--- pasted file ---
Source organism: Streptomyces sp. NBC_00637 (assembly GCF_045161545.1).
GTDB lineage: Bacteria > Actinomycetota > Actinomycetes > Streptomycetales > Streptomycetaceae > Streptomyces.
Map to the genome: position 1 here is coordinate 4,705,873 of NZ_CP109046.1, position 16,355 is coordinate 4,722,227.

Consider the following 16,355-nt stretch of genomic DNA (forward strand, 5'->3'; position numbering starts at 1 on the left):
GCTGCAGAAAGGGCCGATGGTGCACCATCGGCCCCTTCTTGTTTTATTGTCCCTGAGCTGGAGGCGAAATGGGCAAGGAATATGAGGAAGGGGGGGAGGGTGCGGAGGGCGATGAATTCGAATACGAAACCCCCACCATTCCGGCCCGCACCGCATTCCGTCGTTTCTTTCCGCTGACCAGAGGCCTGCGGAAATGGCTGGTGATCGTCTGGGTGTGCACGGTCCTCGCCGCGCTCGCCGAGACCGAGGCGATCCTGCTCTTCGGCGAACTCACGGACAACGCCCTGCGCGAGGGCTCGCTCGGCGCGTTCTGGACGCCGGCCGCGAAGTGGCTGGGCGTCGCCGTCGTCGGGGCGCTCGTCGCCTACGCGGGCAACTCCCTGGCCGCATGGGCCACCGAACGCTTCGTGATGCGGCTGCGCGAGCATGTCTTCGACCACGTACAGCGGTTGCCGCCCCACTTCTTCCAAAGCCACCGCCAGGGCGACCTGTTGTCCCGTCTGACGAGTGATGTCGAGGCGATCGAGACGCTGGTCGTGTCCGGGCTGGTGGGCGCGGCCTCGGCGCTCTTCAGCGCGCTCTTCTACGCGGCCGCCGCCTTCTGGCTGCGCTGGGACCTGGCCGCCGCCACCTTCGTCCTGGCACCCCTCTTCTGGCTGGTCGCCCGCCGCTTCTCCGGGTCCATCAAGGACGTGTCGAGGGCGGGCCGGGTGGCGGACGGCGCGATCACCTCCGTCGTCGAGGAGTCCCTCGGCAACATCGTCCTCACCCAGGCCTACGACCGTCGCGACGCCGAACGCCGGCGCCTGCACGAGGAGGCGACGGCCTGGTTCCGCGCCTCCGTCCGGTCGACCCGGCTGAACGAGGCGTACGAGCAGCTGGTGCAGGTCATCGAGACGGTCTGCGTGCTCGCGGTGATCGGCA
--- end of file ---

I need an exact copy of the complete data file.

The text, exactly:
Source organism: Streptomyces sp. NBC_00637 (assembly GCF_045161545.1).
GTDB lineage: Bacteria > Actinomycetota > Actinomycetes > Streptomycetales > Streptomycetaceae > Streptomyces.
Map to the genome: position 1 here is coordinate 4,705,873 of NZ_CP109046.1, position 16,355 is coordinate 4,722,227.

Consider the following 16,355-nt stretch of genomic DNA (forward strand, 5'->3'; position numbering starts at 1 on the left):
GCTGCAGAAAGGGCCGATGGTGCACCATCGGCCCCTTCTTGTTTTATTGTCCCTGAGCTGGAGGCGAAATGGGCAAGGAATATGAGGAAGGGGGGGAGGGTGCGGAGGGCGATGAATTCGAATACGAAACCCCCACCATTCCGGCCCGCACCGCATTCCGTCGTTTCTTTCCGCTGACCAGAGGCCTGCGGAAATGGCTGGTGATCGTCTGGGTGTGCACGGTCCTCGCCGCGCTCGCCGAGACCGAGGCGATCCTGCTCTTCGGCGAACTCACGGACAACGCCCTGCGCGAGGGCTCGCTCGGCGCGTTCTGGACGCCGGCCGCGAAGTGGCTGGGCGTCGCCGTCGTCGGGGCGCTCGTCGCCTACGCGGGCAACTCCCTGGCCGCATGGGCCACCGAACGCTTCGTGATGCGGCTGCGCGAGCATGTCTTCGACCACGTACAGCGGTTGCCGCCCCACTTCTTCCAAAGCCACCGCCAGGGCGACCTGTTGTCCCGTCTGACGAGTGATGTCGAGGCGATCGAGACGCTGGTCGTGTCCGGGCTGGTGGGCGCGGCCTCGGCGCTCTTCAGCGCGCTCTTCTACGCGGCCGCCGCCTTCTGGCTGCGCTGGGACCTGGCCGCCGCCACCTTCGTCCTGGCACCCCTCTTCTGGCTGGTCGCCCGCCGCTTCTCCGGGTCCATCAAGGACGTGTCGAGGGCGGGCCGGGTGGCGGACGGCGCGATCACCTCCGTCGTCGAGGAGTCCCTCGGCAACATCGTCCTCACCCAGGCCTACGACCGTCGCGACGCCGAACGCCGGCGCCTGCACGAGGAGGCGACGGCCTGGTTCCGCGCCTCCGTCCGGTCGACCCGGCTGAACGAGGCGTACGAGCAGCTGGTGCAGGTCATCGAGACGGTCTGCGTGCTCGCGGTGATCGGCA